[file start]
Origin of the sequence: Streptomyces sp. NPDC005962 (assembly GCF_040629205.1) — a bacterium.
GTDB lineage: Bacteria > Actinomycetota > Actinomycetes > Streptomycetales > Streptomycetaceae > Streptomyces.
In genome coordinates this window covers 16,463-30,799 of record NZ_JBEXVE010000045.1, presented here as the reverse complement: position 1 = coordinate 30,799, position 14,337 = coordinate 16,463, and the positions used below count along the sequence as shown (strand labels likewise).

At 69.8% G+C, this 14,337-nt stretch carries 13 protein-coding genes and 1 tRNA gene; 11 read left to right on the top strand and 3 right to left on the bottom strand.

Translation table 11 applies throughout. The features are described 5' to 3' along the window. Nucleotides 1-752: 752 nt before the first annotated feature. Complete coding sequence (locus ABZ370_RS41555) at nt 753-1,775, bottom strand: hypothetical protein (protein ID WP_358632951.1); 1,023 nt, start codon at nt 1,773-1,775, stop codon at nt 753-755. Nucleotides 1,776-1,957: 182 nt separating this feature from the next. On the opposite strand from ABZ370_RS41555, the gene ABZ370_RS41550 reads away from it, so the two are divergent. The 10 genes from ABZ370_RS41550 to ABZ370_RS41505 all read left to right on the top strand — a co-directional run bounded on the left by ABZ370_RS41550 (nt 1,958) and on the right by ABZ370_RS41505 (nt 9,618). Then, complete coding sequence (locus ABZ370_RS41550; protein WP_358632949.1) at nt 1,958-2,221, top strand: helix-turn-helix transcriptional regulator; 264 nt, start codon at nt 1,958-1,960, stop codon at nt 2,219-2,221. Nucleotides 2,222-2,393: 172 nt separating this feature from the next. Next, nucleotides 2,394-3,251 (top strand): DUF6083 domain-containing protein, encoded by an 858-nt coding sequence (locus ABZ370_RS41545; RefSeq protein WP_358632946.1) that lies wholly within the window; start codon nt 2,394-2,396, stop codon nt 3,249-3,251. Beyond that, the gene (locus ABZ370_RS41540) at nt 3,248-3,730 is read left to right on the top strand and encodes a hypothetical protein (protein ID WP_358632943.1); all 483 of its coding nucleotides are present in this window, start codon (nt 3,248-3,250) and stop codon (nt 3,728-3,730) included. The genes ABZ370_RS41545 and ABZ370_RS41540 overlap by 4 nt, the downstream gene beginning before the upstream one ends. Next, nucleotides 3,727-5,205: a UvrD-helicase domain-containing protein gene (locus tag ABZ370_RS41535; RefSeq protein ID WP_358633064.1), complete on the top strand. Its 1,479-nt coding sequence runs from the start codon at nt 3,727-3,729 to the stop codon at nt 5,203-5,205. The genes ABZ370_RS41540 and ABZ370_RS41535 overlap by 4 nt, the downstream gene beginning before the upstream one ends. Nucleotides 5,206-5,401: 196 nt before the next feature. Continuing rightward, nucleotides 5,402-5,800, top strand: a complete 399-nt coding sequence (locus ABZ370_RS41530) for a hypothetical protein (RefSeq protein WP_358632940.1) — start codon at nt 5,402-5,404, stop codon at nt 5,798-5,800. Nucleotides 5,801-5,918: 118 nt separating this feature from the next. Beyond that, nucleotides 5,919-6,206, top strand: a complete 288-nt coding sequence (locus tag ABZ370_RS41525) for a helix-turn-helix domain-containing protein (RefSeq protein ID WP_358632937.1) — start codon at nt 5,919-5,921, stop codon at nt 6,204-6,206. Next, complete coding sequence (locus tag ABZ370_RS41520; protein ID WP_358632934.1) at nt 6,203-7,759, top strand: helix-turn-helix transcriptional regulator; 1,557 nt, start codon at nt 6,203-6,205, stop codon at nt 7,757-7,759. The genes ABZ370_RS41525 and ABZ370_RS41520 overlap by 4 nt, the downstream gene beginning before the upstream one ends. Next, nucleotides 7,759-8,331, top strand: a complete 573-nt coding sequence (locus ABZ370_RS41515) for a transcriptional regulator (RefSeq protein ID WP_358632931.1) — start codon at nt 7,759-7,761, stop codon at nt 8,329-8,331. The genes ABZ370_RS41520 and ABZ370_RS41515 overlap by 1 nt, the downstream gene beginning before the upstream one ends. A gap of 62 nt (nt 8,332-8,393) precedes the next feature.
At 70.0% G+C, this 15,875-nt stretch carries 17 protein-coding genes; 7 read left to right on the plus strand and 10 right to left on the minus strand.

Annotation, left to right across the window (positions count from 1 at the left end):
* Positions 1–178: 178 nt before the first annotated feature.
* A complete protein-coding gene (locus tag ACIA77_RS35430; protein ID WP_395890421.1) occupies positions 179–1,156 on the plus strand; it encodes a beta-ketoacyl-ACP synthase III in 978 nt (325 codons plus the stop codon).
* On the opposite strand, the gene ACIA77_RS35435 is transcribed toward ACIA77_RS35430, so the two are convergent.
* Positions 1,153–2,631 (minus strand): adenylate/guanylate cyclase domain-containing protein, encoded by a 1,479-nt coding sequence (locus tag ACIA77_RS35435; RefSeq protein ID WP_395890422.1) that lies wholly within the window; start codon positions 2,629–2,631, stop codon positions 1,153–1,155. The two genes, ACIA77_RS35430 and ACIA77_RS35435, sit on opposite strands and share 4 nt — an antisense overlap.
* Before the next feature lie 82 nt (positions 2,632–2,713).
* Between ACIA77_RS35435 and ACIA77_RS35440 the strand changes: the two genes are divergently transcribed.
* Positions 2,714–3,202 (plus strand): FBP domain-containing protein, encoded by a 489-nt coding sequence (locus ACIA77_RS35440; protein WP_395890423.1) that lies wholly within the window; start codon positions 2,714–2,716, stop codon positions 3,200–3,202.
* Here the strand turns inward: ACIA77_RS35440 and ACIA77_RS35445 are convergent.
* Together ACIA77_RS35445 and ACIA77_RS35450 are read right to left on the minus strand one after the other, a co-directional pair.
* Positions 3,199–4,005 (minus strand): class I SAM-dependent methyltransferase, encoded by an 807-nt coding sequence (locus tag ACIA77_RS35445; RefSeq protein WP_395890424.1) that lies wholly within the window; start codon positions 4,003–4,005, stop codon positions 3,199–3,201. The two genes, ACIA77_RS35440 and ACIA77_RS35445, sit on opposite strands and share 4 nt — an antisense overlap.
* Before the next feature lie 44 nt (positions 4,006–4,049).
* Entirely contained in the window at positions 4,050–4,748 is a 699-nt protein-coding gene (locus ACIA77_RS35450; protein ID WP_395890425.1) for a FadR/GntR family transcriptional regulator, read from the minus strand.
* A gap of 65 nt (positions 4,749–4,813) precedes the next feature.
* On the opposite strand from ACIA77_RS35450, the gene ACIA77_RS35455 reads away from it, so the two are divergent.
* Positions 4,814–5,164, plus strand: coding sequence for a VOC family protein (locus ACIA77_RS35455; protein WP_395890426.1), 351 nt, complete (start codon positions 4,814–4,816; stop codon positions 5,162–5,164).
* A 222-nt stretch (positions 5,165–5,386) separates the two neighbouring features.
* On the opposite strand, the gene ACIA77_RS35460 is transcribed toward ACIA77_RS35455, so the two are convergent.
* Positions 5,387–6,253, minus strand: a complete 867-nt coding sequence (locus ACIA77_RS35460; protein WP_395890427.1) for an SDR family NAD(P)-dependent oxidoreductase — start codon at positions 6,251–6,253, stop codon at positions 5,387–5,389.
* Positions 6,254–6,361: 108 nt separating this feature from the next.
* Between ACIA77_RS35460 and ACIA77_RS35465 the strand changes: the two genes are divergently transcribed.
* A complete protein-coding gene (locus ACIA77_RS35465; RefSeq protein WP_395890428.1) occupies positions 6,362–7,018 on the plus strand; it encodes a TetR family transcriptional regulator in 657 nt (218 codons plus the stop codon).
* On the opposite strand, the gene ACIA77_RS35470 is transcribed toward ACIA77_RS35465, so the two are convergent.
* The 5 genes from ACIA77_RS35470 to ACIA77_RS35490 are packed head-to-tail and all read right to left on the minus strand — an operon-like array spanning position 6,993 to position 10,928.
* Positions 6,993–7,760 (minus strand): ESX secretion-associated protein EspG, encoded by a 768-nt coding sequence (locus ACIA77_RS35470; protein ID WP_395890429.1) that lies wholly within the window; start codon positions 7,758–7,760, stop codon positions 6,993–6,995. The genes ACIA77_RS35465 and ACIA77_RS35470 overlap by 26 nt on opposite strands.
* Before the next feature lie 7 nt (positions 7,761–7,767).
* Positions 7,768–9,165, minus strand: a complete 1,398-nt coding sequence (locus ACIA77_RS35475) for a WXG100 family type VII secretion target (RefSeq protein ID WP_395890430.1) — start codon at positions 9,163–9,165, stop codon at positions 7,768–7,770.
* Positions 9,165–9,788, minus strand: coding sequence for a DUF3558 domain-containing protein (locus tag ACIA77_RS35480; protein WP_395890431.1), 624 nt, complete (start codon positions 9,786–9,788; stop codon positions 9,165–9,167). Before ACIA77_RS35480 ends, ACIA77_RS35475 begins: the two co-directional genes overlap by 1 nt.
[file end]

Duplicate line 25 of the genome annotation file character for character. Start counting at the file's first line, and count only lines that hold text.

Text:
* Positions 5,387–6,253, minus strand: a complete 867-nt coding sequence (locus ACIA77_RS35460; protein WP_395890427.1) for an SDR family NAD(P)-dependent oxidoreductase — start codon at positions 6,251–6,253, stop codon at positions 5,387–5,389.